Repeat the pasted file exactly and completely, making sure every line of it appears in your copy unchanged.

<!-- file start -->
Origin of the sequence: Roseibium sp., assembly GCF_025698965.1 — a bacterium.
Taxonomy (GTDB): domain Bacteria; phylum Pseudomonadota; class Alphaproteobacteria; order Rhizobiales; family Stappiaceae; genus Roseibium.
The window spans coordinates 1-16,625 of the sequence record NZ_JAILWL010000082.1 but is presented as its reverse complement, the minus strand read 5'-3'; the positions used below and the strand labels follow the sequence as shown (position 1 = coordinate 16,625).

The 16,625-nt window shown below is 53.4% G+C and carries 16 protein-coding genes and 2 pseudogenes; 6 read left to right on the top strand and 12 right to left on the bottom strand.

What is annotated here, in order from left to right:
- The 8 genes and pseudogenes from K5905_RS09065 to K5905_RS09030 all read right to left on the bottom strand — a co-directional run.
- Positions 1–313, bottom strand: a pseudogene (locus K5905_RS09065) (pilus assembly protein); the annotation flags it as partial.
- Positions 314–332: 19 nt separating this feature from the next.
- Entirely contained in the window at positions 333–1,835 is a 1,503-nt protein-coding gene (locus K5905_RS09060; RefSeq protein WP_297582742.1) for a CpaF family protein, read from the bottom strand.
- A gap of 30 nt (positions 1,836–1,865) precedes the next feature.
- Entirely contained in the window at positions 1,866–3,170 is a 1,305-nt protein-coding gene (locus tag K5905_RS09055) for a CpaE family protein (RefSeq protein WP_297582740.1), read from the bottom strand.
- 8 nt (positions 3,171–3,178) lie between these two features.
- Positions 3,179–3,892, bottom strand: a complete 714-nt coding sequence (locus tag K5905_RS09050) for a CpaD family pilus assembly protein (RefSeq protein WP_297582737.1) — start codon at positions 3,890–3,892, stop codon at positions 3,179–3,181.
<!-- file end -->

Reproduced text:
Origin of the sequence: Roseibium sp., assembly GCF_025698965.1 — a bacterium.
Taxonomy (GTDB): domain Bacteria; phylum Pseudomonadota; class Alphaproteobacteria; order Rhizobiales; family Stappiaceae; genus Roseibium.
The window spans coordinates 1-16,625 of the sequence record NZ_JAILWL010000082.1 but is presented as its reverse complement, the minus strand read 5'-3'; the positions used below and the strand labels follow the sequence as shown (position 1 = coordinate 16,625).

The 16,625-nt window shown below is 53.4% G+C and carries 16 protein-coding genes and 2 pseudogenes; 6 read left to right on the top strand and 12 right to left on the bottom strand.

What is annotated here, in order from left to right:
- The 8 genes and pseudogenes from K5905_RS09065 to K5905_RS09030 all read right to left on the bottom strand — a co-directional run.
- Positions 1–313, bottom strand: a pseudogene (locus K5905_RS09065) (pilus assembly protein); the annotation flags it as partial.
- Positions 314–332: 19 nt separating this feature from the next.
- Entirely contained in the window at positions 333–1,835 is a 1,503-nt protein-coding gene (locus K5905_RS09060; RefSeq protein WP_297582742.1) for a CpaF family protein, read from the bottom strand.
- A gap of 30 nt (positions 1,836–1,865) precedes the next feature.
- Entirely contained in the window at positions 1,866–3,170 is a 1,305-nt protein-coding gene (locus tag K5905_RS09055) for a CpaE family protein (RefSeq protein WP_297582740.1), read from the bottom strand.
- 8 nt (positions 3,171–3,178) lie between these two features.
- Positions 3,179–3,892, bottom strand: a complete 714-nt coding sequence (locus tag K5905_RS09050) for a CpaD family pilus assembly protein (RefSeq protein WP_297582737.1) — start codon at positions 3,890–3,892, stop codon at positions 3,179–3,181.